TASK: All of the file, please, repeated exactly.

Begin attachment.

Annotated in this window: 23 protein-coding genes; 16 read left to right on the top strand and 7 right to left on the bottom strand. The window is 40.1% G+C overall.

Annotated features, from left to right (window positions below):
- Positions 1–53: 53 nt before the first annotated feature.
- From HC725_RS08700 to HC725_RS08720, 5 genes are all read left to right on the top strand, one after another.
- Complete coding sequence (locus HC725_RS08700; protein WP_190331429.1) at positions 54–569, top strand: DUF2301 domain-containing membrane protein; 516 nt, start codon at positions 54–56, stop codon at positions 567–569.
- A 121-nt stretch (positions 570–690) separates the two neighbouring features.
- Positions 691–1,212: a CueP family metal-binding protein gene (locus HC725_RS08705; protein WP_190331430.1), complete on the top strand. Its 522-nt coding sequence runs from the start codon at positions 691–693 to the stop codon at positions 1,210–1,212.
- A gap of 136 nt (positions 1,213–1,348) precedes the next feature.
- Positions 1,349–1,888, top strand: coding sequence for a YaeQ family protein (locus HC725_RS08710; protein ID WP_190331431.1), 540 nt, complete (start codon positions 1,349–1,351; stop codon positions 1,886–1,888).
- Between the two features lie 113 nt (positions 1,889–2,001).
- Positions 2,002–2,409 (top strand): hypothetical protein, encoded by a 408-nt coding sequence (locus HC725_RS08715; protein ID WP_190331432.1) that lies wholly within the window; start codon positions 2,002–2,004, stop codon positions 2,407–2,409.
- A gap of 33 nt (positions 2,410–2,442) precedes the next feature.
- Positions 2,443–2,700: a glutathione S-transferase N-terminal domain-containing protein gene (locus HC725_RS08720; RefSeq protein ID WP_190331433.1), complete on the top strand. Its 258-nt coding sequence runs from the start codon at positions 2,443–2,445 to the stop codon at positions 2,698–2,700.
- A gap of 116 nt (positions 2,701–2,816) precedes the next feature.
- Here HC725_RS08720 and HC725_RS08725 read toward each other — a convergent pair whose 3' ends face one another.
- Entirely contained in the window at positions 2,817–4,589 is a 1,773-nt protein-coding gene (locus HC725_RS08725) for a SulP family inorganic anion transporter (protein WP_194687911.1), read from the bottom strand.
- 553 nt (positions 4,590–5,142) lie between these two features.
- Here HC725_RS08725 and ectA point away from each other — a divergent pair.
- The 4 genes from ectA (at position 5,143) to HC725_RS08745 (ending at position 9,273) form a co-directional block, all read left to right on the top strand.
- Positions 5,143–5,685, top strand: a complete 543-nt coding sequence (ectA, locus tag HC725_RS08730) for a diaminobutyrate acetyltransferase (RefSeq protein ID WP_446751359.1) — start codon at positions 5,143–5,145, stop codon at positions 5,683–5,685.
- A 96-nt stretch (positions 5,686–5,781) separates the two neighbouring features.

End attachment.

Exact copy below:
Annotated in this window: 23 protein-coding genes; 16 read left to right on the top strand and 7 right to left on the bottom strand. The window is 40.1% G+C overall.

Annotated features, from left to right (window positions below):
- Positions 1–53: 53 nt before the first annotated feature.
- From HC725_RS08700 to HC725_RS08720, 5 genes are all read left to right on the top strand, one after another.
- Complete coding sequence (locus HC725_RS08700; protein WP_190331429.1) at positions 54–569, top strand: DUF2301 domain-containing membrane protein; 516 nt, start codon at positions 54–56, stop codon at positions 567–569.
- A 121-nt stretch (positions 570–690) separates the two neighbouring features.
- Positions 691–1,212: a CueP family metal-binding protein gene (locus HC725_RS08705; protein WP_190331430.1), complete on the top strand. Its 522-nt coding sequence runs from the start codon at positions 691–693 to the stop codon at positions 1,210–1,212.
- A gap of 136 nt (positions 1,213–1,348) precedes the next feature.
- Positions 1,349–1,888, top strand: coding sequence for a YaeQ family protein (locus HC725_RS08710; protein ID WP_190331431.1), 540 nt, complete (start codon positions 1,349–1,351; stop codon positions 1,886–1,888).
- Between the two features lie 113 nt (positions 1,889–2,001).
- Positions 2,002–2,409 (top strand): hypothetical protein, encoded by a 408-nt coding sequence (locus HC725_RS08715; protein ID WP_190331432.1) that lies wholly within the window; start codon positions 2,002–2,004, stop codon positions 2,407–2,409.
- A gap of 33 nt (positions 2,410–2,442) precedes the next feature.
- Positions 2,443–2,700: a glutathione S-transferase N-terminal domain-containing protein gene (locus HC725_RS08720; RefSeq protein ID WP_190331433.1), complete on the top strand. Its 258-nt coding sequence runs from the start codon at positions 2,443–2,445 to the stop codon at positions 2,698–2,700.
- A gap of 116 nt (positions 2,701–2,816) precedes the next feature.
- Here HC725_RS08720 and HC725_RS08725 read toward each other — a convergent pair whose 3' ends face one another.
- Entirely contained in the window at positions 2,817–4,589 is a 1,773-nt protein-coding gene (locus HC725_RS08725) for a SulP family inorganic anion transporter (protein WP_194687911.1), read from the bottom strand.
- 553 nt (positions 4,590–5,142) lie between these two features.
- Here HC725_RS08725 and ectA point away from each other — a divergent pair.
- The 4 genes from ectA (at position 5,143) to HC725_RS08745 (ending at position 9,273) form a co-directional block, all read left to right on the top strand.
- Positions 5,143–5,685, top strand: a complete 543-nt coding sequence (ectA, locus tag HC725_RS08730) for a diaminobutyrate acetyltransferase (RefSeq protein ID WP_446751359.1) — start codon at positions 5,143–5,145, stop codon at positions 5,683–5,685.
- A 96-nt stretch (positions 5,686–5,781) separates the two neighbouring features.